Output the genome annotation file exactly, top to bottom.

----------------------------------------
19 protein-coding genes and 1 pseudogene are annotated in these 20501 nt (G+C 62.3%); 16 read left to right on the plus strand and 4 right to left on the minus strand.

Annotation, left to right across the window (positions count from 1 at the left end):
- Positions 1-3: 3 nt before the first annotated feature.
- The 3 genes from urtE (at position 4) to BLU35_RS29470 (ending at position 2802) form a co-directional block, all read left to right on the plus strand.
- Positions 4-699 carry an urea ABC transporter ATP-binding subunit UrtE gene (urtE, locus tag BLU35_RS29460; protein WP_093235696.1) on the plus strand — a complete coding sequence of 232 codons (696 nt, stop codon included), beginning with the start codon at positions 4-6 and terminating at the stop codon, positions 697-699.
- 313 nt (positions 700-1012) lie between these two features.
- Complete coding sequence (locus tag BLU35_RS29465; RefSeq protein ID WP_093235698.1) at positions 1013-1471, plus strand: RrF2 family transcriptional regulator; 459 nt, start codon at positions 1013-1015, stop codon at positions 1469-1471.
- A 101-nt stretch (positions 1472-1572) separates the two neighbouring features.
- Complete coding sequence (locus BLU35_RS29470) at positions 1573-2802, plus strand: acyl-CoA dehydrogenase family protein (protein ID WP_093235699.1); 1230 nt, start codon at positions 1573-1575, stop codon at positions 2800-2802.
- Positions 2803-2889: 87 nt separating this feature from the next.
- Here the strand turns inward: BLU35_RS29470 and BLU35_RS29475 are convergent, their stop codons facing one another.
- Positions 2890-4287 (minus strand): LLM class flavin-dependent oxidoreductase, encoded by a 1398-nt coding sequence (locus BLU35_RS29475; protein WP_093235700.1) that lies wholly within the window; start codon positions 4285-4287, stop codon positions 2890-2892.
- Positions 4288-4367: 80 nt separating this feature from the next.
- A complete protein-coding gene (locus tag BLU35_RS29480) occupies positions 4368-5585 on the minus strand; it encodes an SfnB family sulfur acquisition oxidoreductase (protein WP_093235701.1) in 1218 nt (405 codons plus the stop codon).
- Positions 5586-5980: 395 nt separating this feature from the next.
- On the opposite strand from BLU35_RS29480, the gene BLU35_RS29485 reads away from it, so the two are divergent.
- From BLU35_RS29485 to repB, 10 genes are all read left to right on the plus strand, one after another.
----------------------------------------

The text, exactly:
19 protein-coding genes and 1 pseudogene are annotated in these 20501 nt (G+C 62.3%); 16 read left to right on the plus strand and 4 right to left on the minus strand.

Annotation, left to right across the window (positions count from 1 at the left end):
- Positions 1-3: 3 nt before the first annotated feature.
- The 3 genes from urtE (at position 4) to BLU35_RS29470 (ending at position 2802) form a co-directional block, all read left to right on the plus strand.
- Positions 4-699 carry an urea ABC transporter ATP-binding subunit UrtE gene (urtE, locus tag BLU35_RS29460; protein WP_093235696.1) on the plus strand — a complete coding sequence of 232 codons (696 nt, stop codon included), beginning with the start codon at positions 4-6 and terminating at the stop codon, positions 697-699.
- 313 nt (positions 700-1012) lie between these two features.
- Complete coding sequence (locus tag BLU35_RS29465; RefSeq protein ID WP_093235698.1) at positions 1013-1471, plus strand: RrF2 family transcriptional regulator; 459 nt, start codon at positions 1013-1015, stop codon at positions 1469-1471.
- A 101-nt stretch (positions 1472-1572) separates the two neighbouring features.
- Complete coding sequence (locus BLU35_RS29470) at positions 1573-2802, plus strand: acyl-CoA dehydrogenase family protein (protein ID WP_093235699.1); 1230 nt, start codon at positions 1573-1575, stop codon at positions 2800-2802.
- Positions 2803-2889: 87 nt separating this feature from the next.
- Here the strand turns inward: BLU35_RS29470 and BLU35_RS29475 are convergent, their stop codons facing one another.
- Positions 2890-4287 (minus strand): LLM class flavin-dependent oxidoreductase, encoded by a 1398-nt coding sequence (locus BLU35_RS29475; protein WP_093235700.1) that lies wholly within the window; start codon positions 4285-4287, stop codon positions 2890-2892.
- Positions 4288-4367: 80 nt separating this feature from the next.
- A complete protein-coding gene (locus tag BLU35_RS29480) occupies positions 4368-5585 on the minus strand; it encodes an SfnB family sulfur acquisition oxidoreductase (protein WP_093235701.1) in 1218 nt (405 codons plus the stop codon).
- Positions 5586-5980: 395 nt separating this feature from the next.
- On the opposite strand from BLU35_RS29480, the gene BLU35_RS29485 reads away from it, so the two are divergent.
- From BLU35_RS29485 to repB, 10 genes are all read left to right on the plus strand, one after another.